By Kurtis Kendall
Fitchburg State English Professor Benjamin Railton has always been interested in stories. Not simply fiction novels or magazine articles, but the stories of our lives and experiences; the ones we all have and share as people.
Growing up in Charlottesville, Virginia, Railton has had a direct connection to history from the outset. Around the time Railton was born, there were still remnants of discrimination in his hometown, with segregated pools right next to his house separating black from white. Coming from the south side of town, which was predominantly black, he had a unique perspective on people by the time the school systems merged in middle school.
“My childhood gave meaning to what I wanted to do,” said Railton, “I was interested in the connections we all share from a young age.” This investment in the stories of people led him down the path toward becoming an English Studies professor. His parents also strongly influenced his direction, with Railton’s father being a college professor himself, and his mother working with younger children in disadvantaged communities. The drive to bring equal opportunity to kids through education and in general was strong in the Railton household from the beginning.
It’s been 14 years now that Professor Railton has been at Fitchburg State, with his initial hiring coming partly based on being in the right place at the right time. But what has kept him here is the sense of community at Fitchburg State. “Fitchburg felt a lot like Temple University in Philadelphia where I used to work. It was the only public college in the region, very student focused, and a close knit community,” said Railton. “It [Fitchburg State] is exactly the kind of place I’ve come to love.”
This sense of community and story focused drive follows Railton into the classroom with this teaching style. “The main thing, which is easier to say than do, is finding balance between a student driven environment, along with my voice and the material.”
Railton cites his weekly emails, where students give their opinions on the week’s material, as a way of drawing out students. “It’s more of a craft [getting students to share their point], but the weekly emails are one way to consistently get as many voices in the mix. It’s never 100 percent,” continues Railton, “but I try my best to have each student get something meaningful out of the class toward their development. Every class is different, but it’s really about what those 28 or so students take out of it.”
“Ben Railton knows how to make every student heard,” said Fitchburg State senior Kiya Bodendorf, who has had multiple classes with Railton. “He uses time in class to give all student’s perspectives a platform, and in his classes there’s no such thing as a stupid question or a stupid answer to a question. He lets students interpret things in their own way, and encourages them to do so.”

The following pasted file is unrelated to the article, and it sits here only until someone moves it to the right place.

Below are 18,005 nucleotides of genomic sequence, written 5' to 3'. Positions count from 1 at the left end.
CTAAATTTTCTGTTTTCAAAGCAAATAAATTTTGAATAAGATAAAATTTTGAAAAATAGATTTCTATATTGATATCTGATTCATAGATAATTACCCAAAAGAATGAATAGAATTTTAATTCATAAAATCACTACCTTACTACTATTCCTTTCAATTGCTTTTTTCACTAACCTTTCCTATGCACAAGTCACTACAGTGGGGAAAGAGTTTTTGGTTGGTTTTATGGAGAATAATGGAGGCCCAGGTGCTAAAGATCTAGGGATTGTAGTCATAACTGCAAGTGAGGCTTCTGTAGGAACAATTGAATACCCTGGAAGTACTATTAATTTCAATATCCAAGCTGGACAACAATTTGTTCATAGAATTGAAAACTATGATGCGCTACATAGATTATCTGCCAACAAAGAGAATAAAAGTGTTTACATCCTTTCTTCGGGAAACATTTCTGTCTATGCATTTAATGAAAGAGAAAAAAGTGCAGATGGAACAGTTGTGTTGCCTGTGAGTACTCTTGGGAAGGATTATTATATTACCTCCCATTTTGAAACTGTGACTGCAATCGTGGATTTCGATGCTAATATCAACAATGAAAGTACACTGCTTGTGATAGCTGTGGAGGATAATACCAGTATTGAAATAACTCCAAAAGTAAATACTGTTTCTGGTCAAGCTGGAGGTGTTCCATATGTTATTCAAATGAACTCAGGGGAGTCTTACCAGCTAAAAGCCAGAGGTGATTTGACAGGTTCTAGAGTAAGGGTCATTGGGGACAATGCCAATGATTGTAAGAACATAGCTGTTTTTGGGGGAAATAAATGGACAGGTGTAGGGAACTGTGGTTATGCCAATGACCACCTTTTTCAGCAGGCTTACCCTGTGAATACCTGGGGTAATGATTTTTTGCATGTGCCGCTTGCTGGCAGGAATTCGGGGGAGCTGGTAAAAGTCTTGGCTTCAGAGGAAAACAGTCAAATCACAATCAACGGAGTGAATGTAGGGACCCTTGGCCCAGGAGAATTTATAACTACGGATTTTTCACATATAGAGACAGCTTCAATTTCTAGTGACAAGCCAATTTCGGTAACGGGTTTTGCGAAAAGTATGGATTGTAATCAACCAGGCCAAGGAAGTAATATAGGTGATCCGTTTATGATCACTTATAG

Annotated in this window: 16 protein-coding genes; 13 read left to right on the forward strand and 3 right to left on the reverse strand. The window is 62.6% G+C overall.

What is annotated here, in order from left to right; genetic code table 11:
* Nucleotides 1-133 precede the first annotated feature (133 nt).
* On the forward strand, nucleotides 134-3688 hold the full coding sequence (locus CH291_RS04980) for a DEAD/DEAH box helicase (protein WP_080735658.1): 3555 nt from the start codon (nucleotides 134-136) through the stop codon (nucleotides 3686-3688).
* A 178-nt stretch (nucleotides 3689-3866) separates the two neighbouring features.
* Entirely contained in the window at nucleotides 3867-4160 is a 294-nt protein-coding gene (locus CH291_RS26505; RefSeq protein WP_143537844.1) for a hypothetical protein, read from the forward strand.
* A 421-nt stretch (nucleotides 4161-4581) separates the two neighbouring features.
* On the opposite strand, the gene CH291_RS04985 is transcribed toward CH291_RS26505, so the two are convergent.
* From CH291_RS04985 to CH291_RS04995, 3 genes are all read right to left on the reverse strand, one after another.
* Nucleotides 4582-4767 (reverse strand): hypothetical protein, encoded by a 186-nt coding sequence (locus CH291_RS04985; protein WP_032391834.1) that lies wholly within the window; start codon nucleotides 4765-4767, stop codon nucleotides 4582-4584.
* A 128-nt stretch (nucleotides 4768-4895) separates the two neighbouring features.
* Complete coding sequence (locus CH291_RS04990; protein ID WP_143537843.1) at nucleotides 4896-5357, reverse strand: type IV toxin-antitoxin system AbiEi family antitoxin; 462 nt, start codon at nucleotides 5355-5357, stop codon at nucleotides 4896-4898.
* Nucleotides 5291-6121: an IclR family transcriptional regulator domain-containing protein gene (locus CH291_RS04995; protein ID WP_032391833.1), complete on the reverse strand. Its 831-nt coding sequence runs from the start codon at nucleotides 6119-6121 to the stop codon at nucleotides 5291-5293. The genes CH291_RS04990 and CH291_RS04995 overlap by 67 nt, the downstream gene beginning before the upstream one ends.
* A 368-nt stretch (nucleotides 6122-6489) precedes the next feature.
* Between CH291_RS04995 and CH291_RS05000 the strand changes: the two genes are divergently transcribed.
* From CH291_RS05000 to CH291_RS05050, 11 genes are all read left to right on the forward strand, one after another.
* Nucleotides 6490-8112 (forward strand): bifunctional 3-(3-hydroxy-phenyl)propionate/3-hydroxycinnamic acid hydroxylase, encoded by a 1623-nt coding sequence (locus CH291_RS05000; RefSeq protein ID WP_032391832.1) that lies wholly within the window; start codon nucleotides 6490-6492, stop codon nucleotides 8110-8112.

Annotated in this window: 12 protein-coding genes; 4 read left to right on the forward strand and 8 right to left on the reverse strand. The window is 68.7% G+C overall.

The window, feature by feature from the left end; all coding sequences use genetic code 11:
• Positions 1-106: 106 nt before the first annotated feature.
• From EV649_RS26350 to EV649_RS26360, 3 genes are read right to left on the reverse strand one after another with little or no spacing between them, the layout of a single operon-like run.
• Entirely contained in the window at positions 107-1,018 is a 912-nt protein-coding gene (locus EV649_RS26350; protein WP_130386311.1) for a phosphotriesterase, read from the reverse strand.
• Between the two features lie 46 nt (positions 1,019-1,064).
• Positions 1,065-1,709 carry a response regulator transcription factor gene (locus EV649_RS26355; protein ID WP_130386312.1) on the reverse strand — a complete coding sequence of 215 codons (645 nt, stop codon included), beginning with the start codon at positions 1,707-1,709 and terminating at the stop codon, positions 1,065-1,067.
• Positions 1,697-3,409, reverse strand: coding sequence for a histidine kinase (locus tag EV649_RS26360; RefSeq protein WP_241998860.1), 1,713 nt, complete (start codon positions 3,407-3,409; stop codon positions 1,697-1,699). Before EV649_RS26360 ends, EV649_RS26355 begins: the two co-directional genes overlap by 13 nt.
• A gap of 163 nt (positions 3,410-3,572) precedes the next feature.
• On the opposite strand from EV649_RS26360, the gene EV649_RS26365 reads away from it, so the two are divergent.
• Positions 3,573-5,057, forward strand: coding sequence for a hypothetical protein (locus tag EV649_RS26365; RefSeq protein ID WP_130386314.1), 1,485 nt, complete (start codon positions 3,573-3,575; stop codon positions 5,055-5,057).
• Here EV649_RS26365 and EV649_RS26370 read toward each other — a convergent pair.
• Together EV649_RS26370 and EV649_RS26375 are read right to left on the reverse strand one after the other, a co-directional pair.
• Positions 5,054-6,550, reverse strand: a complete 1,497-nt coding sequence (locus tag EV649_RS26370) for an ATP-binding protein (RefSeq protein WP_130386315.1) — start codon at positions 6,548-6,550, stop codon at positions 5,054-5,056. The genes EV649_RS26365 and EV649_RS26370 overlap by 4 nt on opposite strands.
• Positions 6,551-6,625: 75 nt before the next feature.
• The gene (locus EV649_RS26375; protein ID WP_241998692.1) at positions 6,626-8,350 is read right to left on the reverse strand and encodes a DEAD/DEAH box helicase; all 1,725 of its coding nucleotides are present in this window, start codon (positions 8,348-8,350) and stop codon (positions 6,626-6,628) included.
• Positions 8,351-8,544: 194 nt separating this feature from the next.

Fitchburg State senior Katelyn Chase appreciates the assistance Railton offers to students. “Definitely one of the most approachable professors on campus. He genuinely helps anyone who wants it and truly helps any student with their careers.”
Responding to what students say about him, Railton again references the stories each of us have. “I do care, genuinely. I care for students and respect all their different situations. You don’t get the same things from everyone because of their different scenarios, and that’s important.”
Railton also mentions how he often goes by his first name in his classes. “For me, asking my students to refer to me as Ben is about community. We are all in it equally. The informal tone and conversation that can come from this helps to really get a meaningful message from material.” Railton states how it can be easier to get students to share and open up in this setting, as otherwise it can be very hard to do the work that needs to be done.
Railton is an author and online writer as well, his four books (fifth in progress) all share this idea of collective American stories. “Our shared past, identities, narratives and perspectives. The connections and challenges we have together,” said Railton on the through line of his works.
Stating how the greatest amount of his work has been online writing, Railton can’t help but stress it’s importance to all. “Online writing is even more amplified in terms of connection to others,” says Railton. “The most positive and meaningful writing to me has been online. I can’t emphasize enough for students to put their voice out there on internet to connect with others.”
The stories of our future are just as important as our past to Railton. “To see lives develop and continue to develop, how we can collectively be apart of an improved future, that’s important to me.” Railton also says how English Studies is a discipline needed in modern life. “The world around us needs our analysis; in the news, in debates and conversations. How we engage with the world is really valuable for 21st century people.”
The biggest thing for Railton though is not only the sharedness of experiences with others, but how that interaction can mold the world. “They remind me that things are still open, that things can still be shaped,” said Railton, referring to both his two sons as well as students. “Through conversations with others, helping to shape the future through them means a lot to me. If I felt that I didn’t have that future value with my work, I probably wouldn’t be doing what I’m doing.”